I went to Futurebooks 16 and thought some things

Futurebooks is the part of The Bookseller that, unsurprisingly, deals with the future of books. This one day conference was held on December 2nd in London and had three events running concurrently under one roof: Futurebooks, EdTech (about education technology) and an Audiobooks strand.

This was the first conference I’d ever been to in a professional capacity, so that was pretty exciting. I was a little dazzled by the buffet, the free (free!) coffee and heavily-branded tote bag that was thrust into my hand on arrival.

But I got over that.

Books & Video

Everyone says video is the big thing. The first keynote speaker told us that it was a video-first world and I can’t really deny it. People will wait 2 seconds for a video to load and if it doesn’t, they’ll go somewhere else. Shocking. Except not, because that’s exactly how I feel about it. I don’t work in marketing, but I openly mock Youtube adverts that haven’t told me what to product is within the 5 second skip portion.

But what does video meant for books? No-one’s quite sure. I’ve never really understood book trailers, but major publishers invest heavily in the,m, so I guess there must be something to them. Still, it feels like an odd fit to me, like releasing a 7 inch single of music to promote your new mime show. But anyway.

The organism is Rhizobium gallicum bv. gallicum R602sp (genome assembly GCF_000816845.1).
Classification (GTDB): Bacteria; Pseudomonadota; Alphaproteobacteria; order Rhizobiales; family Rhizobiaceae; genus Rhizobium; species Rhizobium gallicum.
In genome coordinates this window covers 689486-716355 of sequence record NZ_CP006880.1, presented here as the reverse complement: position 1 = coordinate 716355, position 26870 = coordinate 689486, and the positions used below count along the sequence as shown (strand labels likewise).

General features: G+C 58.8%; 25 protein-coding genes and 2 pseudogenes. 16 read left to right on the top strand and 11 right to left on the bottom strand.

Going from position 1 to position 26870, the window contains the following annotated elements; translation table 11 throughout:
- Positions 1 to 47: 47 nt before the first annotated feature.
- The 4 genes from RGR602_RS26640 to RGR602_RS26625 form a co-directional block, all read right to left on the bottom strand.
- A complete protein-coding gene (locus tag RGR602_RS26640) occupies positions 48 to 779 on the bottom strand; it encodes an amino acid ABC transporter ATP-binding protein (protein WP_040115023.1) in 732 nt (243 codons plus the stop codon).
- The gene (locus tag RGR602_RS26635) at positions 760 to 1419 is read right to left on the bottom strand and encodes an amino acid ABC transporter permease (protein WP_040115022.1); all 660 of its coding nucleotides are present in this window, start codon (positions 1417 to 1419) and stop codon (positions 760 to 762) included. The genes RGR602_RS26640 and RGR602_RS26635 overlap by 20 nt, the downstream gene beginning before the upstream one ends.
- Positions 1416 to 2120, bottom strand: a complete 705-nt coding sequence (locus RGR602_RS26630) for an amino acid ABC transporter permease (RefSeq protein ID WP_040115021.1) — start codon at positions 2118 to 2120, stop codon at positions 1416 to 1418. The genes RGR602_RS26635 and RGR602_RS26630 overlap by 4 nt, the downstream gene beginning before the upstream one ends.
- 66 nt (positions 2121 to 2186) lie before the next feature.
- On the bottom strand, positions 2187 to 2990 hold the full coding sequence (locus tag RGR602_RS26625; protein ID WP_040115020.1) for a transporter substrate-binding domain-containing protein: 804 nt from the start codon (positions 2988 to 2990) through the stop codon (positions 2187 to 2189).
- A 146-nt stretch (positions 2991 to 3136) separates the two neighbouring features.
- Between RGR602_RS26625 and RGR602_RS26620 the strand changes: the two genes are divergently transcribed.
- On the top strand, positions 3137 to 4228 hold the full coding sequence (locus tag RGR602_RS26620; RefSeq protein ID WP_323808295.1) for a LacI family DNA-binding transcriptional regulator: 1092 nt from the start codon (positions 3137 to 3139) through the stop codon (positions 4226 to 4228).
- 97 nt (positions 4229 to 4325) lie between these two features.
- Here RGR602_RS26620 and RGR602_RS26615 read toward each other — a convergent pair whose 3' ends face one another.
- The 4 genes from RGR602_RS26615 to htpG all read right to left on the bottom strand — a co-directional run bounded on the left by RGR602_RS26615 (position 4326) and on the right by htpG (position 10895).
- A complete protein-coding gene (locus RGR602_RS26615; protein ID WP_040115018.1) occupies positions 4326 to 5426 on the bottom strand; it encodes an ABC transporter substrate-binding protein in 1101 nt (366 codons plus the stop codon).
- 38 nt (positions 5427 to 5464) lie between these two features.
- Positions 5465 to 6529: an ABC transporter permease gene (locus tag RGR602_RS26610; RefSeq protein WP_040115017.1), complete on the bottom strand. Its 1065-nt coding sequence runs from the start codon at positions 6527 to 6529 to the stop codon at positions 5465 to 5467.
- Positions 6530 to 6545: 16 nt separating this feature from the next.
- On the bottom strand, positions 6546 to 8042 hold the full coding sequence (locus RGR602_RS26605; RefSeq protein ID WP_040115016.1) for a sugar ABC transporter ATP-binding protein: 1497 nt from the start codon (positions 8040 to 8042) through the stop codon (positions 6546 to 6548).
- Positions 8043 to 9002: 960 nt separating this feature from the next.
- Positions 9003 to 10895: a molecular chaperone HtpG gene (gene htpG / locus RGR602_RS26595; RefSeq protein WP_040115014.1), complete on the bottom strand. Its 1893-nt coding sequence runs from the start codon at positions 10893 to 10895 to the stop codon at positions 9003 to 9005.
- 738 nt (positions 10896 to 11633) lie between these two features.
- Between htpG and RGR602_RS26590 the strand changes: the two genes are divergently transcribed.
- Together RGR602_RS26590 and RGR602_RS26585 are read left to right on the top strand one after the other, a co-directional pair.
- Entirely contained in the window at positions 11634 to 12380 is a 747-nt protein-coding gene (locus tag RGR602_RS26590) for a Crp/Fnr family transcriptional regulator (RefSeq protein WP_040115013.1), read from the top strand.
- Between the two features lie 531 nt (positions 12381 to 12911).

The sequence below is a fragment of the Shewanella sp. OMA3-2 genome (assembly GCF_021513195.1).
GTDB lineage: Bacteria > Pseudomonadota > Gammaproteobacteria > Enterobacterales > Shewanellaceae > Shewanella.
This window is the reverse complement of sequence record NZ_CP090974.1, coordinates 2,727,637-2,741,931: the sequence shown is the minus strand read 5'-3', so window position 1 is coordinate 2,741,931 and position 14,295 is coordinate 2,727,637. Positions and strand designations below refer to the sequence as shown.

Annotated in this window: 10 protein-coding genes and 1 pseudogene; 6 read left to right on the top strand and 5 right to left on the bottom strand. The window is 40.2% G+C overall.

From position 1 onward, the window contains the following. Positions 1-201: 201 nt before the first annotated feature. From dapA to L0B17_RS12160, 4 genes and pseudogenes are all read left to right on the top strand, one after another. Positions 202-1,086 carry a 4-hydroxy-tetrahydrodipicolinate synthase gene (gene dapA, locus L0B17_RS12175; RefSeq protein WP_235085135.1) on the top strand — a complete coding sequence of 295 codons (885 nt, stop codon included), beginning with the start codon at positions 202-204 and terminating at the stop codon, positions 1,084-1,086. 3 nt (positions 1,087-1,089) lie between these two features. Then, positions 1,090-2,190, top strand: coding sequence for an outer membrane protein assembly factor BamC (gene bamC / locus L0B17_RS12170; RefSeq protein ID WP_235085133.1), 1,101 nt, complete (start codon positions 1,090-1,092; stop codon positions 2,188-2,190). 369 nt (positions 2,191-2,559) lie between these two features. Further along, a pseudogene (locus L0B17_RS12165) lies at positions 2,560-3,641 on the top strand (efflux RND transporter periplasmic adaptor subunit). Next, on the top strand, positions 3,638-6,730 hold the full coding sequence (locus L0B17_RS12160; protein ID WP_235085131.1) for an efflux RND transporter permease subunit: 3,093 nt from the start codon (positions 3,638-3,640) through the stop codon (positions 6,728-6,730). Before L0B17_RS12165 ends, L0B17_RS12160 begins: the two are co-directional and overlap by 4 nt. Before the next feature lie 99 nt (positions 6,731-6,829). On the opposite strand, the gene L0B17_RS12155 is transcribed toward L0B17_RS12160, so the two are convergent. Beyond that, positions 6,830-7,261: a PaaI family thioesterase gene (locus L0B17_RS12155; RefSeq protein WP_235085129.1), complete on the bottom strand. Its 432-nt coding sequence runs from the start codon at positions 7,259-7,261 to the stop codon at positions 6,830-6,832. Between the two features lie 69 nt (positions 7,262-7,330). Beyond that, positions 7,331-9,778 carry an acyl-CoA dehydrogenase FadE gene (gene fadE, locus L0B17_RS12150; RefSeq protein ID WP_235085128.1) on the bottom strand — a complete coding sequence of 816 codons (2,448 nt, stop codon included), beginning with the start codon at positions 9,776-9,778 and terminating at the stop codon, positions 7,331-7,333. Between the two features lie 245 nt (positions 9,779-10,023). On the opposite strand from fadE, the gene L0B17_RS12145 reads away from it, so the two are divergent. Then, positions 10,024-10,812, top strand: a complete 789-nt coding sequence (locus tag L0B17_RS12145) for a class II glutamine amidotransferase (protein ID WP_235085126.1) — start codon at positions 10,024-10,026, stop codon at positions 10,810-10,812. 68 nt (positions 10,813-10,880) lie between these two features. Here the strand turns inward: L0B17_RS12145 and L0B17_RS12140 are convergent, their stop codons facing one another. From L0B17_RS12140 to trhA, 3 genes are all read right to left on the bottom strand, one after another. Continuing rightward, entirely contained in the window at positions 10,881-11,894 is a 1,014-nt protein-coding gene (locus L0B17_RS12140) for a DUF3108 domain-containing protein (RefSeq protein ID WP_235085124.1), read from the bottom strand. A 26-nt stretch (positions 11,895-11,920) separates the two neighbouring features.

Practical tip was to format video as square, so portrait landscape wasn’t an issue. He then said that this was going to be redundanet soon because of snapchat spectacles and this:

Everyone went “ooh!” at seamless video rotation and orientation changes, without fully appreciating the horror of people wearing cameras on their faces all the time. I’m very much in two minds about this development. The idea of responsive framing is great for handheld amateur video, but I feel like I can hear thousands of professional cinematographers weeping in the background.

I do understand the pull towards video, I just not sure it’s something to be embraced. This probably makes me Canute. Perhaps it’s better to say that I haven’t seen it done well, yet. Like all the scepticism I may express here (and there’s more to come), it’s more a statement that I’m yet to be convinced, but perhaps want to be.

VR, AR & Books

Very much the buzz of the events, even if no-one was quite sure why. All the keynote speakers mentioned it to a greater or lesser extent, and it felt very much that this was being touted as the Next Big Thing.

I didn’t tweet much during the event because it always make me feel like a tit. One of the things I did comment on (and later delete, because I thought perhaps it was a little rude) was that I didn’t understand the rationale for taking a cheap, accessible medium that relies on the user’s imagination and trying to convert it into an expensive, technical one that limits everything to one costly, functionally limited one.

The only crossover I could see between books and VR were that they were essentially solitary experiences. But books can be shared, read aloud and so on, whereas the VR helmet makes it inherently more introverted because unlike a book, which can be read anywhere, the VR process requires you to do the quivalent of lock yourself in a darkened room to experience something.